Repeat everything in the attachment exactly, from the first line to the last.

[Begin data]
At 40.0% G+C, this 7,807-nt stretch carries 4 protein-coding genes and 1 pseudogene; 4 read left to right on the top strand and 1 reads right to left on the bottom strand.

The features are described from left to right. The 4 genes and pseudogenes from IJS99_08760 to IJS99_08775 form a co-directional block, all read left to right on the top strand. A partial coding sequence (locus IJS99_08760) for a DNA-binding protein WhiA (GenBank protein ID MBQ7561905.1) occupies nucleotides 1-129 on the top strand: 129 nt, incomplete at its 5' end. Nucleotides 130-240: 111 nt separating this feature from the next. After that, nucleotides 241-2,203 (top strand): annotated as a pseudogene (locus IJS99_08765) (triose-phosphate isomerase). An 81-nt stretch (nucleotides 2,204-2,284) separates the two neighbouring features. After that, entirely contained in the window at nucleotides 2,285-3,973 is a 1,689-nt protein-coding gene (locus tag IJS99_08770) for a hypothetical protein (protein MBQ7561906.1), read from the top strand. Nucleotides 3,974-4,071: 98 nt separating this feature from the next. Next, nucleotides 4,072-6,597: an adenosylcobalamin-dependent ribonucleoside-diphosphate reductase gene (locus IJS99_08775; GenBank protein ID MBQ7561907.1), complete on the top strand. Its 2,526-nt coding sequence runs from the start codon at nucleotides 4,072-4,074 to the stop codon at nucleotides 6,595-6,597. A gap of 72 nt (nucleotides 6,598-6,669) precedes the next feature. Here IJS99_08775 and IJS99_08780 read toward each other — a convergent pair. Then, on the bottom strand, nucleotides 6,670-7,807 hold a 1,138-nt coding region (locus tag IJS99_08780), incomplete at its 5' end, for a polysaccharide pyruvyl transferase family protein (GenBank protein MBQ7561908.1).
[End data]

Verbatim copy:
At 40.0% G+C, this 7,807-nt stretch carries 4 protein-coding genes and 1 pseudogene; 4 read left to right on the top strand and 1 reads right to left on the bottom strand.

The features are described from left to right. The 4 genes and pseudogenes from IJS99_08760 to IJS99_08775 form a co-directional block, all read left to right on the top strand. A partial coding sequence (locus IJS99_08760) for a DNA-binding protein WhiA (GenBank protein ID MBQ7561905.1) occupies nucleotides 1-129 on the top strand: 129 nt, incomplete at its 5' end. Nucleotides 130-240: 111 nt separating this feature from the next. After that, nucleotides 241-2,203 (top strand): annotated as a pseudogene (locus IJS99_08765) (triose-phosphate isomerase). An 81-nt stretch (nucleotides 2,204-2,284) separates the two neighbouring features. After that, entirely contained in the window at nucleotides 2,285-3,973 is a 1,689-nt protein-coding gene (locus tag IJS99_08770) for a hypothetical protein (protein MBQ7561906.1), read from the top strand. Nucleotides 3,974-4,071: 98 nt separating this feature from the next. Next, nucleotides 4,072-6,597: an adenosylcobalamin-dependent ribonucleoside-diphosphate reductase gene (locus IJS99_08775; GenBank protein ID MBQ7561907.1), complete on the top strand. Its 2,526-nt coding sequence runs from the start codon at nucleotides 4,072-4,074 to the stop codon at nucleotides 6,595-6,597. A gap of 72 nt (nucleotides 6,598-6,669) precedes the next feature. Here IJS99_08775 and IJS99_08780 read toward each other — a convergent pair. Then, on the bottom strand, nucleotides 6,670-7,807 hold a 1,138-nt coding region (locus tag IJS99_08780), incomplete at its 5' end, for a polysaccharide pyruvyl transferase family protein (GenBank protein MBQ7561908.1).